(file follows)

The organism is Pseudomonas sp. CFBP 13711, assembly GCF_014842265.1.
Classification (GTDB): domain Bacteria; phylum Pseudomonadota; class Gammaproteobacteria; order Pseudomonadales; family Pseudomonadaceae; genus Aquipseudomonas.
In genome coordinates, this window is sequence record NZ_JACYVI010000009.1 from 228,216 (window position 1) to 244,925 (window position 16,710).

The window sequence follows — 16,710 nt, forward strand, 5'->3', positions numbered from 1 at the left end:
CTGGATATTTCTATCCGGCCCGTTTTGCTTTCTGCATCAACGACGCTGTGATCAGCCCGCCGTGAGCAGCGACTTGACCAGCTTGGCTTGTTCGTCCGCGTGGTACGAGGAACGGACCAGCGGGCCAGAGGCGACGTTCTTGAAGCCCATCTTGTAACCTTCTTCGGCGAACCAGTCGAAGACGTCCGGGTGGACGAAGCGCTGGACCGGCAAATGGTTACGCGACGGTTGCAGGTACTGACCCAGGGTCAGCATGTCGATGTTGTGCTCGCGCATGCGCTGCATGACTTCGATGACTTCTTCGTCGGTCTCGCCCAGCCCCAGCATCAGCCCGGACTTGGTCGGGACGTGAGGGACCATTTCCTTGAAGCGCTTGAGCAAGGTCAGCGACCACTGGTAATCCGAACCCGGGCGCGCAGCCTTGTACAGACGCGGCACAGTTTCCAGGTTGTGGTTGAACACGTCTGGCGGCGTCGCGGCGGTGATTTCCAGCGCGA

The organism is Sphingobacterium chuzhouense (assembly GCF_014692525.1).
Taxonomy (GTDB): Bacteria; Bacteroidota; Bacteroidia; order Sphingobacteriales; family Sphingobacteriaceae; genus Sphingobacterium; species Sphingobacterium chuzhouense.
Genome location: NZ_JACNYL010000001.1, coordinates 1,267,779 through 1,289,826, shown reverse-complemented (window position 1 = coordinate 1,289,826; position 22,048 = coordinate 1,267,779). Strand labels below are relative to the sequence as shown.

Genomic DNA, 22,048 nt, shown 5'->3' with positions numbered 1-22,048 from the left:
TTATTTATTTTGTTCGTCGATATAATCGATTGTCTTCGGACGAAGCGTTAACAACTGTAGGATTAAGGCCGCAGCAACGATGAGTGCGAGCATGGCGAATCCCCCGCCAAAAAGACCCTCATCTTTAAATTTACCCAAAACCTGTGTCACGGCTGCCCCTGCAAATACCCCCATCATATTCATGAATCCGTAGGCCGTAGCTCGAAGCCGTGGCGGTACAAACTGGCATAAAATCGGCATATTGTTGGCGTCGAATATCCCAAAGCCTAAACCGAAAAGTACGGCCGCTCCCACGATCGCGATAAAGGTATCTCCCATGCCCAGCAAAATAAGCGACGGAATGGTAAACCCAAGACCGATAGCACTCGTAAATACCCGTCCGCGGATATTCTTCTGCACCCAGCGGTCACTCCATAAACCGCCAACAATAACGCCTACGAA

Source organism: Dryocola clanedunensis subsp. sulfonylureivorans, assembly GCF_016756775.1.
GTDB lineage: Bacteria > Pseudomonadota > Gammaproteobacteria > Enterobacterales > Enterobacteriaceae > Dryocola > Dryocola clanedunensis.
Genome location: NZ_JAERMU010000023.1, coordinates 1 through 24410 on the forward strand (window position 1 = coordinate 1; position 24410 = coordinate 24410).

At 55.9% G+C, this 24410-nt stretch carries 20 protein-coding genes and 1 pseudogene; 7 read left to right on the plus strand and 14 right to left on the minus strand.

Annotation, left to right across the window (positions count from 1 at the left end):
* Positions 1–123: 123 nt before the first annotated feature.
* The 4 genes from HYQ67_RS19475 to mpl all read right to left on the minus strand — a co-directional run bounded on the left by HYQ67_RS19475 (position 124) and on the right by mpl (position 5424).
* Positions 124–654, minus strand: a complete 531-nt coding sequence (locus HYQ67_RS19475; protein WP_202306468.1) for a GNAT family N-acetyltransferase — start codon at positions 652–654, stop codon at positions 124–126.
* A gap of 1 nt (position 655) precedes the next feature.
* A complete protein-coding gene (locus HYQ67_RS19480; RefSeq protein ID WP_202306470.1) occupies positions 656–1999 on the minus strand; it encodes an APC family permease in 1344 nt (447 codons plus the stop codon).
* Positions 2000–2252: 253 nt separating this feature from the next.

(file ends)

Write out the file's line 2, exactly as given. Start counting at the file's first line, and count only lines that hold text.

Classification (GTDB): domain Bacteria; phylum Pseudomonadota; class Gammaproteobacteria; order Pseudomonadales; family Pseudomonadaceae; genus Aquipseudomonas.